High Court judges are to receive a temporary annual salary top-up of nearly £50,000 as the government tries to combat what it acknowledged today is a recruitment crisis. However the extra money will not go to judges at the level where solicitors are most likely to be found: district and first-tier tribunal judges will receive only a 2% pay rise.
The Ministry of Justice today announced that it is taking immediate steps to tackle 'emerging and unprecedented' recruitment issues. For the first time in consecutive recruitment campaigns, it said, High Court and circuit bench vacancies have been left unfilled, 'raising the risk of vulnerable people waiting longer for life-changing decisions'.
To address this, the ministry is upping from 11% to 25% the temporary recruitment and retention allowance introduced for High Court judges in 2017. Taking into account the 2% pay rise announced today for all members of the judiciary, High Court judges will receive a £188,901 salary in 2019-20. The allowance, which will be backdated to 1 April, will therefore be £47,225.
A temporary 15% allowance is being introduced for circuit and upper tribunal judges. Taking into account the pay rise, these judges will receive an annual salary of £140,289. The allowance will therefore be £21,043.
The 25% allowance applies to judges at High Court level and above covered by the 2015 pension scheme. The ministry says about a quarter of the 1,850 salaried judges will be affected; around 60 will qualify for the 25% allowance.
Today's announcement is part of the government's response to a review by the Senior Salaries Review Body. Despite being told by the body that there was evidence of a 'an emerging recruitment problem' at the district bench and first-tier tribunal levels, the ministry decided not to introduce an allowance, saying 'this is not, at this stage, as significant as the problems facing the higher tiers of the judiciary'.
However, the ministry said it was acutely aware of district and first-tier tribunal judges' crucial role in the justice system 'and will continue to monitor the situation'.
Today's figures are significantly below what the review body recommended last year. The ministry said they strike 'a balance between an appropriate investment of public funds and addressing serious recruitment and retention problems'. The temporary allowances will apply pending conclusion of the landmark McCloud pension litigation, until the government 'is in a position to introduce a sustainable long-term solution'.
In another attempt to make judicial positions more attractive, the ministry announced it would revise its part-time working policy for salaried judges to enable more to work flexibly.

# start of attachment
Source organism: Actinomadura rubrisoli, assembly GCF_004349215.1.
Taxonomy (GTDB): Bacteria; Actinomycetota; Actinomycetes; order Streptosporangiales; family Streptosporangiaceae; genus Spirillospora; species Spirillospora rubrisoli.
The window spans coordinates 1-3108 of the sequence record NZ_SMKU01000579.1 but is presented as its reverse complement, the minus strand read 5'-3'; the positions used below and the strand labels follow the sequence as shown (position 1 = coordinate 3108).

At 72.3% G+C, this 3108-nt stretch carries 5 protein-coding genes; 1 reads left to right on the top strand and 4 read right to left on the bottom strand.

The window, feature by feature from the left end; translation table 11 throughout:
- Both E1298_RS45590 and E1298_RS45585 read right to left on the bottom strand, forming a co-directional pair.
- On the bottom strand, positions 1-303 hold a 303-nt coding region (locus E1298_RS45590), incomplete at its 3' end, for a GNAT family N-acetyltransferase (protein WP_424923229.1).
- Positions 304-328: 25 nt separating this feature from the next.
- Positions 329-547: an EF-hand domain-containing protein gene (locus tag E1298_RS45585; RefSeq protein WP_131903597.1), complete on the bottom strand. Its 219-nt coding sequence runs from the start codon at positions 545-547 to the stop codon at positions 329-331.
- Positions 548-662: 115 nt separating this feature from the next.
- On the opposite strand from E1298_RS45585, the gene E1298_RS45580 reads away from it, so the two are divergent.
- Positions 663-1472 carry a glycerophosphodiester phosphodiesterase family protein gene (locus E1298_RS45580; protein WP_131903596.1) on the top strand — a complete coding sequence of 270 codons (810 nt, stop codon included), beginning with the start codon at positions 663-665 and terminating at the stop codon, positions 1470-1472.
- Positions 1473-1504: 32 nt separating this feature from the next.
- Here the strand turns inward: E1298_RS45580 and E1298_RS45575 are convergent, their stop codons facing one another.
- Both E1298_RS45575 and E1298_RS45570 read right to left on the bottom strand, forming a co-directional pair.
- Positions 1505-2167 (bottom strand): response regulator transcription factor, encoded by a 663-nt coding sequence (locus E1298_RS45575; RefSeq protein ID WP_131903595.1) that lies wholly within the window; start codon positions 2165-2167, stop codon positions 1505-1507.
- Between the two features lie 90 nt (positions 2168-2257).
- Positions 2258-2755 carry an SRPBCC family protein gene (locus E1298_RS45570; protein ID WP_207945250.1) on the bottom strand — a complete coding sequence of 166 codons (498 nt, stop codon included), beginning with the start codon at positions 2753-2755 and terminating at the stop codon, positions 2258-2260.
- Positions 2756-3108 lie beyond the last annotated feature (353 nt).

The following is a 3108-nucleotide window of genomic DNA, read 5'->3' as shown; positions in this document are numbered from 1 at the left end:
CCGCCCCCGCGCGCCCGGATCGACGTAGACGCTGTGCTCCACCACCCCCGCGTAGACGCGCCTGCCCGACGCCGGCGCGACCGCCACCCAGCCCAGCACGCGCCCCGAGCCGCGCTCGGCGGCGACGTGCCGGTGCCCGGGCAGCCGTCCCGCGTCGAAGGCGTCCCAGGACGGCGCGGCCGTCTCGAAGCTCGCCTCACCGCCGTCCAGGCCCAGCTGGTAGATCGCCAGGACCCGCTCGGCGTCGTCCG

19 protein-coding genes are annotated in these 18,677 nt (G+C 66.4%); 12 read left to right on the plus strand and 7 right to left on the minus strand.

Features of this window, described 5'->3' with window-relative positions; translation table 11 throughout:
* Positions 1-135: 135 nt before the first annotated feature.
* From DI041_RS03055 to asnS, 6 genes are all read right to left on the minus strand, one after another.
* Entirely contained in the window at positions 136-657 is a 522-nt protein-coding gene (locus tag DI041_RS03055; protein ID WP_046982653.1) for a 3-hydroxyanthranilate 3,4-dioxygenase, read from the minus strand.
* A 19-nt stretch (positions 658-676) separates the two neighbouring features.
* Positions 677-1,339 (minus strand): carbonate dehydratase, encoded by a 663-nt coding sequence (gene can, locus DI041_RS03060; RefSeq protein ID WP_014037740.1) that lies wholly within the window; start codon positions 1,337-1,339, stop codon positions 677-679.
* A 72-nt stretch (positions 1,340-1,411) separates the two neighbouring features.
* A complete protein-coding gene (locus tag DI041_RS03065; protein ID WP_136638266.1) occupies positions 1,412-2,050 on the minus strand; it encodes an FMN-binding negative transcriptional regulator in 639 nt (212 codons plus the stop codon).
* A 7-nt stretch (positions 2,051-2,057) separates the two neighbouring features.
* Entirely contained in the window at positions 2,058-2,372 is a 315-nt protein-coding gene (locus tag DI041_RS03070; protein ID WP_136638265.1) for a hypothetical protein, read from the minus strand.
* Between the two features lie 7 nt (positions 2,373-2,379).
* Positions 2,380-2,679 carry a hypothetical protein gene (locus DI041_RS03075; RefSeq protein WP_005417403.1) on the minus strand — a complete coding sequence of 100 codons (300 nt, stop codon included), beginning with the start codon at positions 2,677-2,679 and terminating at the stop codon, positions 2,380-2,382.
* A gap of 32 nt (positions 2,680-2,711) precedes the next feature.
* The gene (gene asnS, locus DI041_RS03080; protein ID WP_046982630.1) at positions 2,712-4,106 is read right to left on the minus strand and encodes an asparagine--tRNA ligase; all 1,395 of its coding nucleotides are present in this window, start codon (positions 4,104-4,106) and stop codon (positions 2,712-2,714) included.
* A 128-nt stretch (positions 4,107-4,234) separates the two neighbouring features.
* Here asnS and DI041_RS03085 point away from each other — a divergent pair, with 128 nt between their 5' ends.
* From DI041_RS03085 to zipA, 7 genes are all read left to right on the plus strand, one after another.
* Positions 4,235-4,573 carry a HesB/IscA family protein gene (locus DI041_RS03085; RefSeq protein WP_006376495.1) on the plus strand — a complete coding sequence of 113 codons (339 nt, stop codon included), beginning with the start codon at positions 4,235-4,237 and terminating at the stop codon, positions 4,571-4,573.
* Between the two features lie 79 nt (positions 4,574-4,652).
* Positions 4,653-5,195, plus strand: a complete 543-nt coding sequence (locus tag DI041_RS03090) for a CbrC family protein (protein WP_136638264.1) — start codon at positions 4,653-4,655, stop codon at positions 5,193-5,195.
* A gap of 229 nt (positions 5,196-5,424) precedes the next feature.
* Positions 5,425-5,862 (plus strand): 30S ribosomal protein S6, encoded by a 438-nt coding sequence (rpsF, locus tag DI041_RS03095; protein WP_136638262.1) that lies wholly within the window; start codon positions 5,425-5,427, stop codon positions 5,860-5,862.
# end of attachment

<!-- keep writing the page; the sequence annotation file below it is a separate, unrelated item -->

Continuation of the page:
David Gauke, lord chancellor and justice secretary, said: 'Our judges are a cornerstone of our democratic society - their experience draws billions of pounds worth of business to the UK, and without them people cannot get justice. We have reached a critical point. There are too many vacancies and with the retirement of many judges looming; we must act now before we see a serious impact on our courts and tribunals.
'Judges are in a unique position and once they join the bench are not permitted to return to practice. Without the best legal minds in these seats, everyone that uses our courts will suffer, as will our international reputation. This temporary allowance, pending long-term pension scheme change, will enable us to continue to attract the brightest and best and prevent delays to potentially life-changing decisions.'
Lord Burnett of Maldon, the lord chief justice, and Sir Ernest Ryder, senior president of tribunals, welcomed today's announcement. They said: 'It is an important step which we are confident will have a significant effect on addressing critical shortages in the judiciary.
'Judges understand very well how delays to the cases they decide can affect the people and businesses involved. They do their utmost to ensure cases are dealt with both promptly and fairly, but are nonetheless concerned that there is an urgent need to recruit enough judges to tackle the workload in a sustainable way.
'Judges are conscious that they are well-paid compared to most in the public sector. They are continually finding ways to make the administration of justice more efficient both through the modernisation programme being run by HM Courts & Tribunals Service and more widely. We are pleased that the government is taking action to address the serious difficulties faced in recruiting to the judiciary.'